The Last Panthers is fiction inspired by real people,” Thorne explains. “We don’t shy away from the genre elements of it.… It is not a po-faced drama that develops out of something quite exciting. The show is a character piece held within a genre.”

In writing the series, Thorne was influenced by Paul Abbott’s gripping BBC political thriller, State of Play, unhappily reworked for the big screen.

“I wanted to try and recreate that tension,” says Thorne, casually dressed in expensive trainers, jeans and a CND hoodie. He’s been a member of the Labour Party for 20 years. And, yes, after a lot of soul-searching, he voted for Jeremy Corbyn in the recent leader­ship election.

Unusually for a Thorne collaboration, The Last Panthers is an Anglo-French co-production; the producers are Haut et Court (famous for The Returned, shown by Channel 4 in the UK) and Warp Films, maker of This Is England.

Did the production process involve a high degree of compromise because of the need to appeal to audiences in different countries?

“I probably had fewer channel notes on this than anything I’ve ever done, from Sky and Canal+. They trusted everyone involved.… There were quite a few producers and we worked incredibly hard on the scripts.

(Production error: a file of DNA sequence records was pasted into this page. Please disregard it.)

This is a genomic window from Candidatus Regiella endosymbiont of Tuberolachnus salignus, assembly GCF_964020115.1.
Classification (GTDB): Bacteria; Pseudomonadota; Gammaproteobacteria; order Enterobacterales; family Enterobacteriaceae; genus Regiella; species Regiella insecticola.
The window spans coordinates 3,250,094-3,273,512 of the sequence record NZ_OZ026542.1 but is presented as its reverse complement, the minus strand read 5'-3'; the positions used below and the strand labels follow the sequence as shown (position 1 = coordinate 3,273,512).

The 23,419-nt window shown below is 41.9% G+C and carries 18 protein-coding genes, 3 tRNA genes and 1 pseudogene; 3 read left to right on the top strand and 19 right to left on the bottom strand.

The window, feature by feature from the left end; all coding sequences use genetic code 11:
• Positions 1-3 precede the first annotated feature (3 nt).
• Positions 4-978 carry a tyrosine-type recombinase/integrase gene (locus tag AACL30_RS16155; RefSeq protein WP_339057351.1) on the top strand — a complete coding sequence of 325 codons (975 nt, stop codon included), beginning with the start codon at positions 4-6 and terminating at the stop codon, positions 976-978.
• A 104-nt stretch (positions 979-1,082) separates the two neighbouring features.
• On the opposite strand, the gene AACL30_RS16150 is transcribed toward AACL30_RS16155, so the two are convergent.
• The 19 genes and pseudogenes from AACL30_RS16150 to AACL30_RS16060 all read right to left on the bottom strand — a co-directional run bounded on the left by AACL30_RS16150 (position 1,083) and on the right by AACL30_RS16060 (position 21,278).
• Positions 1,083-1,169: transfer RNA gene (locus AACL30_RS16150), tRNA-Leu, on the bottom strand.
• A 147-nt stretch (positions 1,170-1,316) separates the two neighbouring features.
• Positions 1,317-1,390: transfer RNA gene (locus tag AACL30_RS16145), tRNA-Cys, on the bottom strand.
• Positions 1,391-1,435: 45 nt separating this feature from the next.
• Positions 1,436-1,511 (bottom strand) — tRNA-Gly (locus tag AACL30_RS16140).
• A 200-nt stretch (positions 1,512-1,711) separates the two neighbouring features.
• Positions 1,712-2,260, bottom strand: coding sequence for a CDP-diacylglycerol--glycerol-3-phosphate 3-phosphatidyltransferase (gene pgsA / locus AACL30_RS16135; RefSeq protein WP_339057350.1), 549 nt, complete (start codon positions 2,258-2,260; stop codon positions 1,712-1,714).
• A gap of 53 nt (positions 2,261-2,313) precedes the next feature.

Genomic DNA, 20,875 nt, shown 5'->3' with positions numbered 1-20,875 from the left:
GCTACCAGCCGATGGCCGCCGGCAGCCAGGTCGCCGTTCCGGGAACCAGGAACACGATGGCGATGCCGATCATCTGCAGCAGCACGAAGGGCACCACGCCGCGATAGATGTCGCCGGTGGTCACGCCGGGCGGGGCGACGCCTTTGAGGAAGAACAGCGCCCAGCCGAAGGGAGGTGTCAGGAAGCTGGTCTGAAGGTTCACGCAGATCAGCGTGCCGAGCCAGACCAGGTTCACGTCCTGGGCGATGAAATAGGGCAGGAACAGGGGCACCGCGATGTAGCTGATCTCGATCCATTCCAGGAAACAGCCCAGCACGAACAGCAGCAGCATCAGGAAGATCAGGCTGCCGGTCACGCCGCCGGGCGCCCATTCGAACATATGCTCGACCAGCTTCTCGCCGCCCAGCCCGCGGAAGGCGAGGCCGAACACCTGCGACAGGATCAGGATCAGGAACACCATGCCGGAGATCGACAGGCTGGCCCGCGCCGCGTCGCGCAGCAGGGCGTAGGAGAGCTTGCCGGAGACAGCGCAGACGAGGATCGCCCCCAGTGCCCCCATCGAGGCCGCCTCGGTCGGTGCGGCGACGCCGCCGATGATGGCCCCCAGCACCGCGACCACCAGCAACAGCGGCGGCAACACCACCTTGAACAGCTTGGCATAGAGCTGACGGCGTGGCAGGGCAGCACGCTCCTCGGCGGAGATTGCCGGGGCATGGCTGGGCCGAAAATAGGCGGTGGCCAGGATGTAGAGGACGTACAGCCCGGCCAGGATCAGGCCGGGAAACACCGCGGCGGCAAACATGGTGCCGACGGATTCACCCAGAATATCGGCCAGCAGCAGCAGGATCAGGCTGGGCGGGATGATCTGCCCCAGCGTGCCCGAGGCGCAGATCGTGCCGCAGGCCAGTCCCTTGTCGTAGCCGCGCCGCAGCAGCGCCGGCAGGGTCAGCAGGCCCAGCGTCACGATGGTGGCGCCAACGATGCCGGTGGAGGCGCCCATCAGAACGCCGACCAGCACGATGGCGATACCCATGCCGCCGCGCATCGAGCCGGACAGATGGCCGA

“The producers were not all English. Instead of meeting for half a day, you’d meet for three-day stretches and do an incredible amount in those three days.… It made it very intense for those days…

“Anne Mensah [Sky’s Head of Drama] always says her big thing is not to create a show that lots of people like, but to create a show that some people love.”

Thorne is no stranger to shows that have cult followings. His big break in television came on Skins, E4’s raunchy take on teenage life in the early 21st century. He credits its creator, Bryan Elsley, with helping him to understand and master the grammar of TV screenwriting.

“On Skins, Bryan was incredible with all of us writers. There’s an awful lot of people who’ve got Bryan to thank for their careers in TV,” Thorne says.

Working more or less full-time for Elsley for two years, the fledgling screenwriter was impressed by how much freedom Elsley gave Thorne and the other scribes on the Skins team.

“I would get more exasperated with him than he would with me. He really did teach me about camera path – learning the story that you want to tell and how to use the camera when you’re telling your story.”

Thorne is reputed to be a workaholic, labouring non-stop from 10:00am to 8:00pm on his laptop, mainly at a library near his north London home. Away from his computer, he likes to read screenplays.

Currently, he is devouring Troy Kennedy Martin’s era-defining Edge of Darkness. “The script is absolutely beautiful, the way he uses directions…”

For Thorne, the mark of an outstanding drama is that it must be truthful to its subject: “The times when I think I’ve failed have been because I haven’t been truthful enough. Above all else, I think it’s got to be truthful. If it’s truthful, then people will feel it.…